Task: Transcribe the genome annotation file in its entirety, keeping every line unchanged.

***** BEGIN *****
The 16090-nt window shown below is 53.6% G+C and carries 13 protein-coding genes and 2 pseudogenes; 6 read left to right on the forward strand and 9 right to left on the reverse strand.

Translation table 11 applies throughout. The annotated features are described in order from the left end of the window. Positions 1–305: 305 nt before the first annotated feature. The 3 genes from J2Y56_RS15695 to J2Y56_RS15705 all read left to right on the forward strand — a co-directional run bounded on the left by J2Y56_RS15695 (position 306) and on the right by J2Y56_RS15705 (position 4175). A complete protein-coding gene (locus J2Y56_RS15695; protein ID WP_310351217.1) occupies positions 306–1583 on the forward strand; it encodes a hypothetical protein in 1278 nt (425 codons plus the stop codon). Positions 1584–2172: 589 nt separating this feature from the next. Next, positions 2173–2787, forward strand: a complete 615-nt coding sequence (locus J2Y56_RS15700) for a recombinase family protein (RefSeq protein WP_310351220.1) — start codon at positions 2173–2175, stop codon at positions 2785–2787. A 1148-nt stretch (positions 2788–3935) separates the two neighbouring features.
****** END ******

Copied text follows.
The 16090-nt window shown below is 53.6% G+C and carries 13 protein-coding genes and 2 pseudogenes; 6 read left to right on the forward strand and 9 right to left on the reverse strand.

Translation table 11 applies throughout. The annotated features are described in order from the left end of the window. Positions 1–305: 305 nt before the first annotated feature. The 3 genes from J2Y56_RS15695 to J2Y56_RS15705 all read left to right on the forward strand — a co-directional run bounded on the left by J2Y56_RS15695 (position 306) and on the right by J2Y56_RS15705 (position 4175). A complete protein-coding gene (locus J2Y56_RS15695; protein ID WP_310351217.1) occupies positions 306–1583 on the forward strand; it encodes a hypothetical protein in 1278 nt (425 codons plus the stop codon). Positions 1584–2172: 589 nt separating this feature from the next. Next, positions 2173–2787, forward strand: a complete 615-nt coding sequence (locus J2Y56_RS15700) for a recombinase family protein (RefSeq protein WP_310351220.1) — start codon at positions 2173–2175, stop codon at positions 2785–2787. A 1148-nt stretch (positions 2788–3935) separates the two neighbouring features.